Note: Where available, the PDF/Word icon below is provided to view the complete and fully formatted document
 Download Current HansardDownload Current Hansard    View Or Save XMLView/Save XML

Previous Fragment    Next Fragment
Wednesday, 3 March 2004
Page: 25845

Mr SIDEBOTTOM (9:47 AM) —My local newspaper, the Advocate, recently said of Jim Bacon:

Jim Bacon will leave his role as Premier with the State's economy in its best shape for decades, perhaps ever.

Yet Jim Bacon's reply to this was that he was happy from the bottom of his heart, but what made him happiest was:

... to see the Tasmanian people now optimistic, happy, really confident about the future compared with what we inherited when we came to office in 1998, which I've often described as being virtually a clinical state of depression of the whole community in Tasmania.

Jim Bacon personified this optimism. He shared this with Honey, his loving wife, and his Labor colleagues in government. Tasmania has been very lucky to have Jim Bacon head its government since 1998. He would be the first to acknowledge that he led a professional team, one of whom has sadly announced his retirement on the grounds of ill health—and I speak of the highly respected Dr David Crean, the former Treasurer of Tasmania. Jim has deserved the spontaneous, genuine and universal accolades paid to him since news of his serious illness became public. He is greatly respected as a man of substance and a genuine leader. Everyone hopes and prays that Jim's great determination and sense of optimism will see him through these tough times.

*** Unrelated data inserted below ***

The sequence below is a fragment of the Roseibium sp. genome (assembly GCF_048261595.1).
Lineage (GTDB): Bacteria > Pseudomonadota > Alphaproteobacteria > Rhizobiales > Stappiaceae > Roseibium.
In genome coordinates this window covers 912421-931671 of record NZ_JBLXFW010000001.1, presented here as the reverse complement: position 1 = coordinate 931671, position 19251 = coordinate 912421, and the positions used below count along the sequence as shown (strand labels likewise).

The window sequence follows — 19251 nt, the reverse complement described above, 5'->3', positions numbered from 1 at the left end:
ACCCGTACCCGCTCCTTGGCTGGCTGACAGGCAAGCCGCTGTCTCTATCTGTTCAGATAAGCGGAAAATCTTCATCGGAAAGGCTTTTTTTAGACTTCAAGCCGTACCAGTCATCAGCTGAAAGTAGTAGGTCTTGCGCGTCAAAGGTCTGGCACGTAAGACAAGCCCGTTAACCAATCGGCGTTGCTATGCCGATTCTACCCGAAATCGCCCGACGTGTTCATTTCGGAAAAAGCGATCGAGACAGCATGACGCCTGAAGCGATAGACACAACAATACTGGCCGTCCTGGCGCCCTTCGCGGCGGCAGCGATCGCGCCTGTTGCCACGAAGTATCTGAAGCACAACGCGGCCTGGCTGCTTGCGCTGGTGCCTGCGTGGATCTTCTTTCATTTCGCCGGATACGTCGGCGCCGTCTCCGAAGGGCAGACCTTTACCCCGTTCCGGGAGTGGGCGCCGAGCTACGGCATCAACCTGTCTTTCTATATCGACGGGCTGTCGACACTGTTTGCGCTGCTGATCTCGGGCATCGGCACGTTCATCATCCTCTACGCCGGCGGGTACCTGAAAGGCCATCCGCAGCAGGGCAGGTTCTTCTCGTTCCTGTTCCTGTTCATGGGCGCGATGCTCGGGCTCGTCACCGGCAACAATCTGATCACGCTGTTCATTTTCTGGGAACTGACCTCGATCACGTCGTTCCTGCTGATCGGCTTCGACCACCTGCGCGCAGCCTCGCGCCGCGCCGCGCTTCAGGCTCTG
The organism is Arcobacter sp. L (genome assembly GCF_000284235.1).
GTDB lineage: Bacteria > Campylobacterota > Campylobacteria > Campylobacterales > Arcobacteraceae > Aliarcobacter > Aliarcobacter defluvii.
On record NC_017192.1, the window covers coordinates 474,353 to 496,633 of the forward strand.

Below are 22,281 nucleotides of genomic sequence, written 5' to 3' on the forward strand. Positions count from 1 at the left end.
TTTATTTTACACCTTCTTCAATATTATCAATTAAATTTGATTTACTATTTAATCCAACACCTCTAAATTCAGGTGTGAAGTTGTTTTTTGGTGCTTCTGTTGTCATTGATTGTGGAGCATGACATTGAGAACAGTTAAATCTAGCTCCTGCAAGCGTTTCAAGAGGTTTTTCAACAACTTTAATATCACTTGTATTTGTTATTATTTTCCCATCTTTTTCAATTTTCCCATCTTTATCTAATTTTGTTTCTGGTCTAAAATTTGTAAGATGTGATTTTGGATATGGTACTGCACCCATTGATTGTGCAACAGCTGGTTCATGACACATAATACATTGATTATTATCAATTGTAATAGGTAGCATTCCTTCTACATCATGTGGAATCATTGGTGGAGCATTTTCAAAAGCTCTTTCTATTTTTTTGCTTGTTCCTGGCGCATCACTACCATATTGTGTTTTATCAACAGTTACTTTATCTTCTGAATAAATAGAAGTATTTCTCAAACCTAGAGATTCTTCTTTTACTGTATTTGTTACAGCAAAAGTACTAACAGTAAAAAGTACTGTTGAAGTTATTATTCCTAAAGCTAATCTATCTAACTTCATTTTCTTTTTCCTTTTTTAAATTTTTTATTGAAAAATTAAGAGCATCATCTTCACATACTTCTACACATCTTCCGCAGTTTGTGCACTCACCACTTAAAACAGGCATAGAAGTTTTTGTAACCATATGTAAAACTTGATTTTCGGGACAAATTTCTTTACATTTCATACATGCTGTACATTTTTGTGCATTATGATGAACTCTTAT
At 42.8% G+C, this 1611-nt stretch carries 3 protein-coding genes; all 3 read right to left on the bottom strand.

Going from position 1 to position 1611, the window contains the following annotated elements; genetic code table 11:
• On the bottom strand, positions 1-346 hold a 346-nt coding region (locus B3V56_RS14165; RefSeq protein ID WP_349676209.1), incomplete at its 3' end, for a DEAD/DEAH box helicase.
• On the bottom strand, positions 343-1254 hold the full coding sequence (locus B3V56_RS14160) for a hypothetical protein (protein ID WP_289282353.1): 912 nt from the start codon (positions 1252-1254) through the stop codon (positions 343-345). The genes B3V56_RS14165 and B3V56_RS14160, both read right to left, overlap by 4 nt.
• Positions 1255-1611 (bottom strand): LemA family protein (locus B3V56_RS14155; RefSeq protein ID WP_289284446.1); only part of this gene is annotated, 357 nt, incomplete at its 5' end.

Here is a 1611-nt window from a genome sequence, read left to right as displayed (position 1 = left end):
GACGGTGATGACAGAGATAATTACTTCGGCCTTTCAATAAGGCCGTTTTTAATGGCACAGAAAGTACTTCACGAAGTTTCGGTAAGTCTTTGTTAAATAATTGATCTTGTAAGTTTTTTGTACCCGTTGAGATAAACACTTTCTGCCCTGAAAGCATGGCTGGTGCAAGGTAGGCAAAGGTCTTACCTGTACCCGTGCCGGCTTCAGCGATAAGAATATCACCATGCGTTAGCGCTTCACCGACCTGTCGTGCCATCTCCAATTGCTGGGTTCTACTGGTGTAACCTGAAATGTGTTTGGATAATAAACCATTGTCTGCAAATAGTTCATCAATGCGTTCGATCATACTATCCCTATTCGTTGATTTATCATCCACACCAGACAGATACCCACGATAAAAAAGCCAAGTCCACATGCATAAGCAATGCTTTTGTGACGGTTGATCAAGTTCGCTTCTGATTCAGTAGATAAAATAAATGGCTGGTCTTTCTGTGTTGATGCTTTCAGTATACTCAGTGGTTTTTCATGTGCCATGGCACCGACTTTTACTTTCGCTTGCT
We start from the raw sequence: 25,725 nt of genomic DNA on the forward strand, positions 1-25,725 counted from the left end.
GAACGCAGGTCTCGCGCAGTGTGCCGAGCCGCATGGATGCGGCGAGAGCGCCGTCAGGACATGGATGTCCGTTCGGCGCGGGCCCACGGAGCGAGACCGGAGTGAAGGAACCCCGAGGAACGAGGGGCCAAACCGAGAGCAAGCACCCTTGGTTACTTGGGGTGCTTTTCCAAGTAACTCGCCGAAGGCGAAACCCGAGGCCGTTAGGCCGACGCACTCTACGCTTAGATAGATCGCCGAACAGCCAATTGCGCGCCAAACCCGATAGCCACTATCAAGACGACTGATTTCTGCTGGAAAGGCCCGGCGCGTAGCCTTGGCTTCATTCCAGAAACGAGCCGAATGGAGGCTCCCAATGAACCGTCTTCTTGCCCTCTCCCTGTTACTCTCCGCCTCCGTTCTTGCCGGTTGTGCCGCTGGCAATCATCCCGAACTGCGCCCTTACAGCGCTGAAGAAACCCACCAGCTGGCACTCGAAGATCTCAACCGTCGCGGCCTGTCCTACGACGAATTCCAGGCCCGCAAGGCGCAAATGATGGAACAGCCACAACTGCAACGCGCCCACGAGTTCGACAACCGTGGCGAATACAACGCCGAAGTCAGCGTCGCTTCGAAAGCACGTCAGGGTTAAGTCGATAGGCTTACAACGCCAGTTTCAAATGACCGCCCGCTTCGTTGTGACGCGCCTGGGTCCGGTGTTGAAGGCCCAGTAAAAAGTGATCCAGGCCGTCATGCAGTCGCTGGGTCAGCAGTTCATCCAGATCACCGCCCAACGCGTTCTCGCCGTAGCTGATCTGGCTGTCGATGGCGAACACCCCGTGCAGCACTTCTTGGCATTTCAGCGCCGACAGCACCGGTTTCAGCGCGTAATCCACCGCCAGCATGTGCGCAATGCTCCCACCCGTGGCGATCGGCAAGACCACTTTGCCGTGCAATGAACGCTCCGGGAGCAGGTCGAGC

Sometimes known as `Good News Jim', Jim Bacon, a devout convert to Tasmania in 1980, was one of the key architects of what he accurately called `the new Tasmania', and nobody can deny the substance he gave to this reality. Personally, I cannot remember a more optimistic time in the beautiful isle for decades: the lowest unemployment in 20-plus years, record investment levels, a real estate boom, unrivalled air and sea access for tourists and travellers across Bass Strait, record tourism, massive energy infrastructure investment, a vibrant arts community and a progressive social justice program, just to name a few things.

As political analyst and associate professor at the University of Tasmania, Richard Herr, said in his tribute to Jim Bacon:

Although we sometimes take the mickey out of him for being the `Good News Premier', by and large the Government has managed to get the State out of the doldrums ... It has improved and people feel that it has improved.

I know that Richard joins with me and every Tasmanian in hoping for a role reversal for Jim—that he can become the Good News Premier in terms of his health and that the optimism and improved life opportunities so many Tasmanians have felt under Jim's premiership can be reciprocated in spades for this popular, substantive and courageous man. Jim, good luck to you and Honey, and every Tasmanian offers you both their best wishes and sincere thoughts.